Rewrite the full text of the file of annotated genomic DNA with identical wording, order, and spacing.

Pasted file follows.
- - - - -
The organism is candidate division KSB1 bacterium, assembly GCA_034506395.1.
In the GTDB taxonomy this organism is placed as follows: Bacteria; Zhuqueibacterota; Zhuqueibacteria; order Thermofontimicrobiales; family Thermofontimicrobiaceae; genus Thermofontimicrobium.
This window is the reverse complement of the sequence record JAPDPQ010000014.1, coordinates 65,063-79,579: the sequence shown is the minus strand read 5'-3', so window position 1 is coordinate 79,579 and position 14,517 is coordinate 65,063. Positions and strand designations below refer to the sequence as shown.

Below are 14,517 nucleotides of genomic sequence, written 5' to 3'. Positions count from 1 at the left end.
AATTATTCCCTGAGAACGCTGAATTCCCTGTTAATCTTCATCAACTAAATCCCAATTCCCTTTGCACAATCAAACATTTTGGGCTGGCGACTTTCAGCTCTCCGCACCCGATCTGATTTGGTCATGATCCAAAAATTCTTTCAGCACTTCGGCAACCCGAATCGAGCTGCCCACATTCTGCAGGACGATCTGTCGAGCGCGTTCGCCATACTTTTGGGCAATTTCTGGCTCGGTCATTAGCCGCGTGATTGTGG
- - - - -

The organism is candidate division KSB1 bacterium, assembly GCA_034506395.1.
In the GTDB taxonomy this organism is placed as follows: Bacteria; Zhuqueibacterota; Zhuqueibacteria; order Thermofontimicrobiales; family Thermofontimicrobiaceae; genus Thermofontimicrobium.
This window is the reverse complement of the sequence record JAPDPQ010000014.1, coordinates 65,063-79,579: the sequence shown is the minus strand read 5'-3', so window position 1 is coordinate 79,579 and position 14,517 is coordinate 65,063. Positions and strand designations below refer to the sequence as shown.

Below are 14,517 nucleotides of genomic sequence, written 5' to 3'. Positions count from 1 at the left end.
AATTATTCCCTGAGAACGCTGAATTCCCTGTTAATCTTCATCAACTAAATCCCAATTCCCTTTGCACAATCAAACATTTTGGGCTGGCGACTTTCAGCTCTCCGCACCCGATCTGATTTGGTCATGATCCAAAAATTCTTTCAGCACTTCGGCAACCCGAATCGAGCTGCCCACATTCTGCAGGACGATCTGTCGAGCGCGTTCGCCATACTTTTGGGCAATTTCTGGCTCGGTCATTAGCCGCGTGATTGTGG